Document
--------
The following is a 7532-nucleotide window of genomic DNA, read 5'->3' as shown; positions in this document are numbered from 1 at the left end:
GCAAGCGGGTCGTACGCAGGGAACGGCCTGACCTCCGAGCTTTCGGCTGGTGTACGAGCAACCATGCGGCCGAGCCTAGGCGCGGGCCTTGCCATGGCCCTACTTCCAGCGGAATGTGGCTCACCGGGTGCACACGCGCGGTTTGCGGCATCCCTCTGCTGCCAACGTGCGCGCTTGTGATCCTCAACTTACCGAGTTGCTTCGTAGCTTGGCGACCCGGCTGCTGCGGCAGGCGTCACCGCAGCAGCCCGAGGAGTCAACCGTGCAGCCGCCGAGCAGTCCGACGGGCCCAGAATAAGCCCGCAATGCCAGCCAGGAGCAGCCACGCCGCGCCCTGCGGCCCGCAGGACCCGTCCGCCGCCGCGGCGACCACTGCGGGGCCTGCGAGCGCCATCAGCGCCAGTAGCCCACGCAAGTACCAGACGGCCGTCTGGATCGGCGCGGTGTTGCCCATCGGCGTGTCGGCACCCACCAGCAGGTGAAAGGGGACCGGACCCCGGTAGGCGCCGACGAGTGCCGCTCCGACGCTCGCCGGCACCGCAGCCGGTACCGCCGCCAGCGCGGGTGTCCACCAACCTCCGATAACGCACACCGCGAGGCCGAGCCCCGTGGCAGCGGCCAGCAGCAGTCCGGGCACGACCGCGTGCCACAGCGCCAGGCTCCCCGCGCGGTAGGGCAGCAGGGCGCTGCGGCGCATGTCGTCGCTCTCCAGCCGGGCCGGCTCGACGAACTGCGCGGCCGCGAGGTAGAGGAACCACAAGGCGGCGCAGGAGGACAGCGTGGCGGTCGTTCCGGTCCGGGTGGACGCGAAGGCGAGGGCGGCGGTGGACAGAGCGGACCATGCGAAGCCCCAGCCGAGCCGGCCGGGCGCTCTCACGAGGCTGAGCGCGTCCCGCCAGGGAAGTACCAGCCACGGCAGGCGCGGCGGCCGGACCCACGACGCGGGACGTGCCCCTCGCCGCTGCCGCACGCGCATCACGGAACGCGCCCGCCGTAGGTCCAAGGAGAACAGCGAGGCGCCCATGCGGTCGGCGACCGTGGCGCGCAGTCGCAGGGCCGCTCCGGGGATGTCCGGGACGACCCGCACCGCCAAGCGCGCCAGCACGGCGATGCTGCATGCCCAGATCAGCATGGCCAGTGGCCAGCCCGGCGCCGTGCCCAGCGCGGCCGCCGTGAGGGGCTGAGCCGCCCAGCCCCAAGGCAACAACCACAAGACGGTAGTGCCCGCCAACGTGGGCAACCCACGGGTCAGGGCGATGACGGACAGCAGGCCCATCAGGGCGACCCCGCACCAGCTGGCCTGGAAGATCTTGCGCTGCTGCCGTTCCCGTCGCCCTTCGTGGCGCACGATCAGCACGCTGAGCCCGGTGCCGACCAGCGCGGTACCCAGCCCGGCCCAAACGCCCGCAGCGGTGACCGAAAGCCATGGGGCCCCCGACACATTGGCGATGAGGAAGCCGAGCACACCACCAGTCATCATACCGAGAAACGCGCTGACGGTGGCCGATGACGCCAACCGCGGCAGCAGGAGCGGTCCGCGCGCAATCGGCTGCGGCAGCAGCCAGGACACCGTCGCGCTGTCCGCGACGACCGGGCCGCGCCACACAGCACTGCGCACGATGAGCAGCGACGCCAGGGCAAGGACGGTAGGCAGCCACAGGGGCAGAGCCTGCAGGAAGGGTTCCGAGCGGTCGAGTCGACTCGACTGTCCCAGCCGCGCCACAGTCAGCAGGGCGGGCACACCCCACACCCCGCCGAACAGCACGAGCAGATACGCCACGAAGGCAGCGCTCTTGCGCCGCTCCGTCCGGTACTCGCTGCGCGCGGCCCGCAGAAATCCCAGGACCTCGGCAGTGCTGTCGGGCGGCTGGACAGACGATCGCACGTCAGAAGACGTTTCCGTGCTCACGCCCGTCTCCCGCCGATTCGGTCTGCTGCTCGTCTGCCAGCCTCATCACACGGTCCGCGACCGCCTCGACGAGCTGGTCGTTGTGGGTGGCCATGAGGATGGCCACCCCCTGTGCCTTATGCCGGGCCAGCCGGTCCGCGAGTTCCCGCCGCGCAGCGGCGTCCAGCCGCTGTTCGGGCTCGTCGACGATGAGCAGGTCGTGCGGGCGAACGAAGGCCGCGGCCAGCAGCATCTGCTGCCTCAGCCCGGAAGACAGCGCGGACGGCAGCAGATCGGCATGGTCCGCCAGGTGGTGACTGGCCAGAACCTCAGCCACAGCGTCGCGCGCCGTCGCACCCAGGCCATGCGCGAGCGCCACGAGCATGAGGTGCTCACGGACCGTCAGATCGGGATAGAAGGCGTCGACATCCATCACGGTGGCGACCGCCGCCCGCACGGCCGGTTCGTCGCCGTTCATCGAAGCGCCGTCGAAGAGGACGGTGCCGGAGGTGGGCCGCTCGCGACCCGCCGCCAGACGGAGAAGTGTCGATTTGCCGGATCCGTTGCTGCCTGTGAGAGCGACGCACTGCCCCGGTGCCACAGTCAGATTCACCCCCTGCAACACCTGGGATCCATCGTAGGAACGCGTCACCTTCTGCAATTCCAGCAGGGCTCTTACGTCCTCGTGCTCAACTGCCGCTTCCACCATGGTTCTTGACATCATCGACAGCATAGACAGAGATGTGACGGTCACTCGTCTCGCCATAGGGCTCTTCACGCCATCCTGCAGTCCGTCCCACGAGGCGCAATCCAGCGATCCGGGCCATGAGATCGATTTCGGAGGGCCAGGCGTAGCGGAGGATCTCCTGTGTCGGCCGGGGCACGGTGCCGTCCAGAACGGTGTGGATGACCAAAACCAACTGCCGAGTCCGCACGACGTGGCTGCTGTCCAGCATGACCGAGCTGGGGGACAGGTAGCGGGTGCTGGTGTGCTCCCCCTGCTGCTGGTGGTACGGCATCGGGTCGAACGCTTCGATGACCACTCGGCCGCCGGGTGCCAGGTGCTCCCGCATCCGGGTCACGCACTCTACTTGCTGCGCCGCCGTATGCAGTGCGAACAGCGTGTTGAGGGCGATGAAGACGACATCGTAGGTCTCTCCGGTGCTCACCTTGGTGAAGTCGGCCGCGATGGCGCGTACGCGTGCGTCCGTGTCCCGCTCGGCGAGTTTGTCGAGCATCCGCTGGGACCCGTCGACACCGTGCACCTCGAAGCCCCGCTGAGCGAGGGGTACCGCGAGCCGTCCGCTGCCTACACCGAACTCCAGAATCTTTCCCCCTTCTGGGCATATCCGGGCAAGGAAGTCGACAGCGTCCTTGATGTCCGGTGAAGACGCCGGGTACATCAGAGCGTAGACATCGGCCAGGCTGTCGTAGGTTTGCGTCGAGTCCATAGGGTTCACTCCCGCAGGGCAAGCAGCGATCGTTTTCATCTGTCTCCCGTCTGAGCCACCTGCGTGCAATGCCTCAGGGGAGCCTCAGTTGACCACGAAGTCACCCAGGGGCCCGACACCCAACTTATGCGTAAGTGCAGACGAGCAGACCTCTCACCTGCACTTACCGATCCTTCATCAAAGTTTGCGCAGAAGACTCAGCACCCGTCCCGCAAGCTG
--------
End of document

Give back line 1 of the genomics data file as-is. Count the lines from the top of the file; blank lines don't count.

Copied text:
The following is a 7532-nucleotide window of genomic DNA, read 5'->3' as shown; positions in this document are numbered from 1 at the left end: